I love my iPod Shuffle.
It’s not one of the teeny new metallic ones that seemingly have no controls on them; it’s not even one of the ones before that, or before that. It’s first-generation. You know – the white plastic ones that came with their own Handy Neck Lanyard.
The Shuffle was a pretty revolutionary concept for its time; at least in my very-late-adopter’s mind it was. It was the perfect accessory for the gym; much more convenient than the bulky CD Walkman I had been hauling around in a hip sack up until that point. With the Sleek New iPod Shuffle proudly displayed around my neck, I imagined myself to be cool as I listened to the same 50 songs being randomized over and over again. You could even use it as a USB key!
Despite reports of the eventual demise of the FGIS (First-generation iPod Shuffle) of almost every other owner I knew, mine was a true workhorse. Through years of use and abuse and days of being bullied into service in all kinds of nasty weather and sweaty conditions, it never so much as threw a single hissy-fit on me. Why upgrade to a newer, fancier one, when this one served me perfectly well?
That was, until a few weeks ago.
One day as I was gearing up to go for a nice long run, I pressed the “play” button on my FGIS and....nothing. After all these years of trusty performance and reliability it had quietly decided to launch a first, final and fatal protest. I was devastated.
FGIS forced me to make my first-ever visit to the Apple Store in downtown Montreal. As I glided through the giant glass doors and past the security guard I was immediately surrounded by buzzing hives of high-tech activity on all sides, while beads of We’re-Way-Cooler-Than-You’ll-Ever-Be dripped down onto me from the steel beams high above. Self-consciously I pushed the FGIS deep down into my pocket and tucked away my suddenly-very-antique-feeling Blackberry smartphone (though it was but a week old).
Eventually, of course, I bit the bullet and displayed the source of my anguish. FGIS had fallen ill, and was there anything to be done? The rumply teenaged salesperson stood agape, staring at FGIS. “Thatisthecoolest. Shuffledesign. Ever.” He’d never seen one of the antique ones before and was magnetically drawn to its retro style. I puffed a little with pride.
I was spirited upstairs to meet with a Genuis (an under-twenty Genuis! Right here in front of me!) who, after a quick and efficient diagnosis, reported that FGIS was indeed dead and nothing could be done to revive it. He was very smart.
It was time for a new Shuffle. I trudged back downstairs, stumbling over one of the gigantic acrylic-slab steps on the way. Cool.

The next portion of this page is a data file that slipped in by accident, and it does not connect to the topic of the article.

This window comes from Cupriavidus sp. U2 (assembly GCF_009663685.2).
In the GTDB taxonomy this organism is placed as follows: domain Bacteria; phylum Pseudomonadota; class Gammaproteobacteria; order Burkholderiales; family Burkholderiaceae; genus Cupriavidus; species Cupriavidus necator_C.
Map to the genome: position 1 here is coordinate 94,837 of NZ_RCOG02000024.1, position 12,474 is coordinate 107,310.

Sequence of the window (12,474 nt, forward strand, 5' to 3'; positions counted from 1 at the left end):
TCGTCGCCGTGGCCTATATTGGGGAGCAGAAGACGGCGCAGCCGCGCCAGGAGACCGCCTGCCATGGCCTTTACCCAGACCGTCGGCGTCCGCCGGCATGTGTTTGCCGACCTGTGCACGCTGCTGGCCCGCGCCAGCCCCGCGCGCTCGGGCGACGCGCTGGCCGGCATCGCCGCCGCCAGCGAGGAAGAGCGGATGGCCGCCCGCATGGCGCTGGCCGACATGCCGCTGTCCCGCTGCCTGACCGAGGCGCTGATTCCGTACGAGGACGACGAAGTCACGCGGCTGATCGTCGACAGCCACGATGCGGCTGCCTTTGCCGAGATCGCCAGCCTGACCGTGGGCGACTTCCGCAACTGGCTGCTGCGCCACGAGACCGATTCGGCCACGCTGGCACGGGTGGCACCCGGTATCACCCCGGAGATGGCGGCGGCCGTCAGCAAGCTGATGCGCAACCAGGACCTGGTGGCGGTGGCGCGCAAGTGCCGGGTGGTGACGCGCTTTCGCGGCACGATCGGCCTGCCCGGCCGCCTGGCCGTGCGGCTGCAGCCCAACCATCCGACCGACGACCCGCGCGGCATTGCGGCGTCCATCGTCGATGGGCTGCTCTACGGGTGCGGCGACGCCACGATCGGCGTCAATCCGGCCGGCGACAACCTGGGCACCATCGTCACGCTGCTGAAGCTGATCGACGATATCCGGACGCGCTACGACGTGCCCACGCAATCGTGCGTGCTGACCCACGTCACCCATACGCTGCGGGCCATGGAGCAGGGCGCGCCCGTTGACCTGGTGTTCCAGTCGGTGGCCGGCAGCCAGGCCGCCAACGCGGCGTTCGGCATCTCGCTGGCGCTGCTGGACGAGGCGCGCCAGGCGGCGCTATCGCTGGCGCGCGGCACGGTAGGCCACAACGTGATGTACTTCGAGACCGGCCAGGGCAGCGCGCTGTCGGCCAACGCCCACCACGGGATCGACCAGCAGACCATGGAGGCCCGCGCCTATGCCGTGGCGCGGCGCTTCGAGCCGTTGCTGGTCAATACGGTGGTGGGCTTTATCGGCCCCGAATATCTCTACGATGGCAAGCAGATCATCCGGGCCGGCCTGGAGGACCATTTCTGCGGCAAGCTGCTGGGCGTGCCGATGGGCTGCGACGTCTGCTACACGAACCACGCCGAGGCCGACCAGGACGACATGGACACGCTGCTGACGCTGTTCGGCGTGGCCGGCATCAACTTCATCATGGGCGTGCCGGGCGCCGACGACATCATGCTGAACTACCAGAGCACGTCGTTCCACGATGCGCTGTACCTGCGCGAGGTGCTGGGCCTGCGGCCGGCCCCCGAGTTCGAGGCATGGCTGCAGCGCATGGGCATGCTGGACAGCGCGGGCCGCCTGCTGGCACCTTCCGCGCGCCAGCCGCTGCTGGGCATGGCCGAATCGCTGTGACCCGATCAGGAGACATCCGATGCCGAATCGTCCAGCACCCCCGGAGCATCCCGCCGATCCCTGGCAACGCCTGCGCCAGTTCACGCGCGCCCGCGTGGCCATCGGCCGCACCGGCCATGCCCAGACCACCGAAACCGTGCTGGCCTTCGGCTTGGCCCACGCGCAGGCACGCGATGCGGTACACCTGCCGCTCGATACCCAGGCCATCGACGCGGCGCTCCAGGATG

As I perused the rainbow selection of New and Improved Teenytiny Shuffles, I felt deflated. I liked my big old plastic retro Shuffle (and so did at least one other person in Apple Mecca). The controls were right there on the Shuffle where I could see them (and not on the cord of the earphones, like the new ones? Puzzlement?) True, it didn’t have so much memory; but to date I’d never once run far or long enough to make it through all the songs it held. Did I need more?
Suddenly I was Charlie Brown at the Christmas tree lot. Sure, the new Shuffles made sense. Smaller size; more memory. Updated design. Cheap. So why did buying one feel like a sell-out?
Rumply sensed my hesitation and approached me to let me in on a secret. “You know,” he whispered, “There is one other option: Apple keeps a supply of the original Shuffle in stock for situations just like this. I could order you one. It will cost you the same as the new one that has twice the memory, though.”
A few days later another Genius called me (I think they just like me) to let me know that my clunky new-old Shuffle had arrived in-store. Back down at Cool Central, a cashier with tattoos and designer eyewear informed me that he had to ask me something before he could hand over my purchase: Why would I buy this old Shuffle when for the same money, I could have the new-and-improved model? I reminded him that the real question is this: Why is Apple charging the same money for an older, inferior product as they are for a new, superior one? He didn’t ask me anything else after that.
I left the store with my overpriced, unwarrantied, unboxed, plain old-new FGIS. And I was happy.
Marching to the beat of your own drum takes moxie. You won’t always feel cool. You’ll most likely feel insecure at times; left behind and a tad out-of-step with what’s going on in the more mainstream sectors of society. You will question your choices and decisions and so will others. Your friends may not understand what that jig is you’re doing and in fact may even move on from you, embarrassed by your funky moves and bewildered by your unorthodox life choices.
If I may give you a piece of advice: Stick to it, warrior. Always go with your gut. It’s never wrong. Keep on marching, even if that kooky drum beat is being piped into your ears via the big foamy headphones of a Sony Walkman.
The only one who truly has to “get it” is you; and while some days it will feel like it takes balls of steel just to put one foot in front of the other on this precarious path of unknowns, keep calm and carry on. Have faith and know that the road you’re shuffling down is full of awesome treasures the likes of which the world has never seen.
You’re a genius.
"What you can do, or dream you can do, begin it. Boldness has genius, power and magic in it." Johann Wolfgang von Goethe